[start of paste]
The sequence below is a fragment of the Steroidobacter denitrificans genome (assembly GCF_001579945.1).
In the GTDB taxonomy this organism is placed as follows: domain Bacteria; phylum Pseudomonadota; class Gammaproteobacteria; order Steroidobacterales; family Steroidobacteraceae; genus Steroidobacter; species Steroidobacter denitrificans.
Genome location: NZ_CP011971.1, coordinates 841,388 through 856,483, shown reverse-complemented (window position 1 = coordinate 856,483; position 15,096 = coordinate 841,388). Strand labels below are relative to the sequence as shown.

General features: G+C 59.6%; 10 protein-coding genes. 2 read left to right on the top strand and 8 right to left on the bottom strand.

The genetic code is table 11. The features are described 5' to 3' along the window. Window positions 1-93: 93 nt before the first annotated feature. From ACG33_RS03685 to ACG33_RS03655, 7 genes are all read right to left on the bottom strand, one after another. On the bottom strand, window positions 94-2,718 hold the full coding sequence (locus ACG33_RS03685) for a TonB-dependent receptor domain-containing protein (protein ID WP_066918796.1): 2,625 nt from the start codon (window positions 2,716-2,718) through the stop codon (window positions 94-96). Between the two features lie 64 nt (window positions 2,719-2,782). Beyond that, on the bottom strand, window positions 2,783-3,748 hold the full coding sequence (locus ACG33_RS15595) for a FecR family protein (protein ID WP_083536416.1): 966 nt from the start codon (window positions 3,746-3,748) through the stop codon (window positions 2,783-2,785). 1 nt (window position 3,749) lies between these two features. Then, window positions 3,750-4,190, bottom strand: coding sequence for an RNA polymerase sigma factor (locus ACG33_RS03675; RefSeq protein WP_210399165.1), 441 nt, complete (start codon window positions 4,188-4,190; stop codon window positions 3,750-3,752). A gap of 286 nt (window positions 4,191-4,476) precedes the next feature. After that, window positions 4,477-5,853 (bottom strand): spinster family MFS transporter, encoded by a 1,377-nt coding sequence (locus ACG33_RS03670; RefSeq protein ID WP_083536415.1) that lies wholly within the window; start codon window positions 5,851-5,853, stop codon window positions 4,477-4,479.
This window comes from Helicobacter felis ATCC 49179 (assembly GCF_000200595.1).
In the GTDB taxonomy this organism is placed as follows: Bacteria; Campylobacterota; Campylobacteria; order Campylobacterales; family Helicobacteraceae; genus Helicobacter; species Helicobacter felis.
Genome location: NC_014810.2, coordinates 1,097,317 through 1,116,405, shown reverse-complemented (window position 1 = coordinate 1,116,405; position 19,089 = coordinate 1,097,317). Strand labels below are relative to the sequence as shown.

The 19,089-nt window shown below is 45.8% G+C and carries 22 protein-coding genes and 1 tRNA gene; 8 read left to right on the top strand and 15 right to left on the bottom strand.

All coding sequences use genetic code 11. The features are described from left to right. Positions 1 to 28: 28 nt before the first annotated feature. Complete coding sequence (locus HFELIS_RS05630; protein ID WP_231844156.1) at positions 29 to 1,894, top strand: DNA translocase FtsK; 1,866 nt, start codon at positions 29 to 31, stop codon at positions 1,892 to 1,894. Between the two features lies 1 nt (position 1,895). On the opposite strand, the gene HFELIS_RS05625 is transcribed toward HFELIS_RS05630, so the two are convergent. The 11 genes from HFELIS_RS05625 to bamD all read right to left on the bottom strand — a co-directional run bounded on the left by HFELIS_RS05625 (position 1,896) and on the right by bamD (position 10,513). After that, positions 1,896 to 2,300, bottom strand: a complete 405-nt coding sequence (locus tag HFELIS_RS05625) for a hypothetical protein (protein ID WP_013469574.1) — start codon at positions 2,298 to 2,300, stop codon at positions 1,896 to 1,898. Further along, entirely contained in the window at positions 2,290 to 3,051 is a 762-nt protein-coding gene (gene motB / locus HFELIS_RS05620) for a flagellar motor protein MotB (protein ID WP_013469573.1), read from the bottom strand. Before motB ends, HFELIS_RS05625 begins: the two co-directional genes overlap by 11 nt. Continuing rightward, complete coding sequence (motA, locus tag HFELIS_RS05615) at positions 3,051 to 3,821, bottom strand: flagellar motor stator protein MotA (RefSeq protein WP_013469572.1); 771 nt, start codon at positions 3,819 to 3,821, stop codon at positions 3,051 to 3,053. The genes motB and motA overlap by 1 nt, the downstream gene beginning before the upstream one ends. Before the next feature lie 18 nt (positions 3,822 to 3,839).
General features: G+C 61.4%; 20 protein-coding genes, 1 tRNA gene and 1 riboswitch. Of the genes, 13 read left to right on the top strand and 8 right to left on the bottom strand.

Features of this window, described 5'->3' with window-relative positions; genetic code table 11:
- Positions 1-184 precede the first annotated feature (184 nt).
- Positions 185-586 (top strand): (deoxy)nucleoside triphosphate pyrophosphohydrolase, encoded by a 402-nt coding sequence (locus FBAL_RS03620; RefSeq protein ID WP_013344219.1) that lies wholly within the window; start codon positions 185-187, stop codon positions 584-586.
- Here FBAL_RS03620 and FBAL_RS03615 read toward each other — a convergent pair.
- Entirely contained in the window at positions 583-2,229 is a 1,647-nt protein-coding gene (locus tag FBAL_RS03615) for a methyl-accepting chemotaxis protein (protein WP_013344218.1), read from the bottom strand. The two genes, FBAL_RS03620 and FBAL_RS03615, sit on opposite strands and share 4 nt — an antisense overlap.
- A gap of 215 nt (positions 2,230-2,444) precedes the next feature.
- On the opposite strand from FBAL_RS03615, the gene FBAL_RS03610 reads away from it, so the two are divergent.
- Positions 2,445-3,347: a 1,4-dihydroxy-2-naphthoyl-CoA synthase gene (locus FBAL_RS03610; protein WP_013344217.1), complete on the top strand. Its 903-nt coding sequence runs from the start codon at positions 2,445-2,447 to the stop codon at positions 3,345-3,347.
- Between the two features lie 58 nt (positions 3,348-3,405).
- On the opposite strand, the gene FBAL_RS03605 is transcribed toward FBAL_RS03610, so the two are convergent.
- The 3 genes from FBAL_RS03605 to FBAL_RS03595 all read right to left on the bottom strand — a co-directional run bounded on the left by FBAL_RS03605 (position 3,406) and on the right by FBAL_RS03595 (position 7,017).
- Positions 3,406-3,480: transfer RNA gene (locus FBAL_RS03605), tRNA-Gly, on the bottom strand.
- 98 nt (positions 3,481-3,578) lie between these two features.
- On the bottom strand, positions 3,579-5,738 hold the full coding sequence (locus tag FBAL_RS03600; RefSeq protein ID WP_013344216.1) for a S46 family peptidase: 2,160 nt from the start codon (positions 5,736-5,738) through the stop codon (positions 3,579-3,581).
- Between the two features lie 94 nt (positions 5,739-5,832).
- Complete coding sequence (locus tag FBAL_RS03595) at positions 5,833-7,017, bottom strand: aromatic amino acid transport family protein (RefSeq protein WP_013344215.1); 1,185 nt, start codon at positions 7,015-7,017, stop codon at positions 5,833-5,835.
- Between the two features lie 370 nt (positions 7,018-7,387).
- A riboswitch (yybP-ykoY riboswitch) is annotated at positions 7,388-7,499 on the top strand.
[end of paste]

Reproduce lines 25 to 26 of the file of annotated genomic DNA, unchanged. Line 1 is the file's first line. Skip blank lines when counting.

- On the bottom strand, positions 3,579-5,738 hold the full coding sequence (locus tag FBAL_RS03600; RefSeq protein ID WP_013344216.1) for a S46 family peptidase: 2,160 nt from the start codon (positions 5,736-5,738) through the stop codon (positions 3,579-3,581).
- Between the two features lie 94 nt (positions 5,739-5,832).